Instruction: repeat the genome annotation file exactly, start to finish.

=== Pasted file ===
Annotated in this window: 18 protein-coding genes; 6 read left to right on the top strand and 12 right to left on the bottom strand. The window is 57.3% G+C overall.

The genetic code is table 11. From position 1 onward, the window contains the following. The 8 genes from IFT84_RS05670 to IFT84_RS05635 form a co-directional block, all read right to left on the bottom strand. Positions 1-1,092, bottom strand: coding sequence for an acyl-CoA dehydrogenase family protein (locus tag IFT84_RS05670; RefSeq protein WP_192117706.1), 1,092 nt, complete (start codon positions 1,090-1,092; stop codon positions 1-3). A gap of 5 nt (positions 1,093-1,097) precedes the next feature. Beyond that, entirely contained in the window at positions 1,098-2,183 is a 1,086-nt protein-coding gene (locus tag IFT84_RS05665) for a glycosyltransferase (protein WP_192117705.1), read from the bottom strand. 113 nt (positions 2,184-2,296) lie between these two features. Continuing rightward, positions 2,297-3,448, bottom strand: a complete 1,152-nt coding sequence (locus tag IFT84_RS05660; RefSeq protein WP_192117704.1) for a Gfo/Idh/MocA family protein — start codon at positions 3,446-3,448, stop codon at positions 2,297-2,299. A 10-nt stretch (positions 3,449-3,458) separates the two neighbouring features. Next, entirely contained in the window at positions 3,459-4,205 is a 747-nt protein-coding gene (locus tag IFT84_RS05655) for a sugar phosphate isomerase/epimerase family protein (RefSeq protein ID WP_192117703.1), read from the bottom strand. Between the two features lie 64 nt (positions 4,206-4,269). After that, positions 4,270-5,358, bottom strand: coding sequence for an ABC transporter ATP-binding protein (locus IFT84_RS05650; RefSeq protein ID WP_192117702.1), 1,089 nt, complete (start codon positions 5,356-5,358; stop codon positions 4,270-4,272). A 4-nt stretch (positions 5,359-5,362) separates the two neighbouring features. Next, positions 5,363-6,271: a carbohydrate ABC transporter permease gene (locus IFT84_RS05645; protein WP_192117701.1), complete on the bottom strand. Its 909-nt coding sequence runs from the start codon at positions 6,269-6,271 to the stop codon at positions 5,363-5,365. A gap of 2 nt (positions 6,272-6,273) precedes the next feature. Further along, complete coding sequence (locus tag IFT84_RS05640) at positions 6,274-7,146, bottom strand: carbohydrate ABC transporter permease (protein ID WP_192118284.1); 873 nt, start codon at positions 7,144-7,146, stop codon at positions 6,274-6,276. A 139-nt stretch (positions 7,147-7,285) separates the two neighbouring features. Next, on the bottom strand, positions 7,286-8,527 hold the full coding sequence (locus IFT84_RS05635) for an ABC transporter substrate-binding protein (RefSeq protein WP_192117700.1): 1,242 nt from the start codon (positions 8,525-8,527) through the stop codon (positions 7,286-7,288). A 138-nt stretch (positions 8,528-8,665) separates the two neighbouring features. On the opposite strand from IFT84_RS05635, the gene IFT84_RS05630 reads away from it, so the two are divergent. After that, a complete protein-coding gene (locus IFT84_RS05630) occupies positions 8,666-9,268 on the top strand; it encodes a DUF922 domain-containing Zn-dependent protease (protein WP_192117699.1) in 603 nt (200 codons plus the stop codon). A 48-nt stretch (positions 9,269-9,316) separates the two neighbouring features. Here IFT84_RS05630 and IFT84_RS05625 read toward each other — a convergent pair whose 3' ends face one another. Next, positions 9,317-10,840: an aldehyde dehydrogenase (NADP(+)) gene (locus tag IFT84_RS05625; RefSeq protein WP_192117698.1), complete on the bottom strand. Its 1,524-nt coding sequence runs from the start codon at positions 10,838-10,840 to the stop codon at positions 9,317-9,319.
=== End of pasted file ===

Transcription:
Annotated in this window: 18 protein-coding genes; 6 read left to right on the top strand and 12 right to left on the bottom strand. The window is 57.3% G+C overall.

The genetic code is table 11. From position 1 onward, the window contains the following. The 8 genes from IFT84_RS05670 to IFT84_RS05635 form a co-directional block, all read right to left on the bottom strand. Positions 1-1,092, bottom strand: coding sequence for an acyl-CoA dehydrogenase family protein (locus tag IFT84_RS05670; RefSeq protein WP_192117706.1), 1,092 nt, complete (start codon positions 1,090-1,092; stop codon positions 1-3). A gap of 5 nt (positions 1,093-1,097) precedes the next feature. Beyond that, entirely contained in the window at positions 1,098-2,183 is a 1,086-nt protein-coding gene (locus tag IFT84_RS05665) for a glycosyltransferase (protein WP_192117705.1), read from the bottom strand. 113 nt (positions 2,184-2,296) lie between these two features. Continuing rightward, positions 2,297-3,448, bottom strand: a complete 1,152-nt coding sequence (locus tag IFT84_RS05660; RefSeq protein WP_192117704.1) for a Gfo/Idh/MocA family protein — start codon at positions 3,446-3,448, stop codon at positions 2,297-2,299. A 10-nt stretch (positions 3,449-3,458) separates the two neighbouring features. Next, entirely contained in the window at positions 3,459-4,205 is a 747-nt protein-coding gene (locus tag IFT84_RS05655) for a sugar phosphate isomerase/epimerase family protein (RefSeq protein ID WP_192117703.1), read from the bottom strand. Between the two features lie 64 nt (positions 4,206-4,269). After that, positions 4,270-5,358, bottom strand: coding sequence for an ABC transporter ATP-binding protein (locus IFT84_RS05650; RefSeq protein ID WP_192117702.1), 1,089 nt, complete (start codon positions 5,356-5,358; stop codon positions 4,270-4,272). A 4-nt stretch (positions 5,359-5,362) separates the two neighbouring features. Next, positions 5,363-6,271: a carbohydrate ABC transporter permease gene (locus IFT84_RS05645; protein WP_192117701.1), complete on the bottom strand. Its 909-nt coding sequence runs from the start codon at positions 6,269-6,271 to the stop codon at positions 5,363-5,365. A gap of 2 nt (positions 6,272-6,273) precedes the next feature. Further along, complete coding sequence (locus tag IFT84_RS05640) at positions 6,274-7,146, bottom strand: carbohydrate ABC transporter permease (protein ID WP_192118284.1); 873 nt, start codon at positions 7,144-7,146, stop codon at positions 6,274-6,276. A 139-nt stretch (positions 7,147-7,285) separates the two neighbouring features. Next, on the bottom strand, positions 7,286-8,527 hold the full coding sequence (locus IFT84_RS05635) for an ABC transporter substrate-binding protein (RefSeq protein WP_192117700.1): 1,242 nt from the start codon (positions 8,525-8,527) through the stop codon (positions 7,286-7,288). A 138-nt stretch (positions 8,528-8,665) separates the two neighbouring features. On the opposite strand from IFT84_RS05635, the gene IFT84_RS05630 reads away from it, so the two are divergent. After that, a complete protein-coding gene (locus IFT84_RS05630) occupies positions 8,666-9,268 on the top strand; it encodes a DUF922 domain-containing Zn-dependent protease (protein WP_192117699.1) in 603 nt (200 codons plus the stop codon). A 48-nt stretch (positions 9,269-9,316) separates the two neighbouring features. Here IFT84_RS05630 and IFT84_RS05625 read toward each other — a convergent pair whose 3' ends face one another. Next, positions 9,317-10,840: an aldehyde dehydrogenase (NADP(+)) gene (locus tag IFT84_RS05625; RefSeq protein WP_192117698.1), complete on the bottom strand. Its 1,524-nt coding sequence runs from the start codon at positions 10,838-10,840 to the stop codon at positions 9,317-9,319.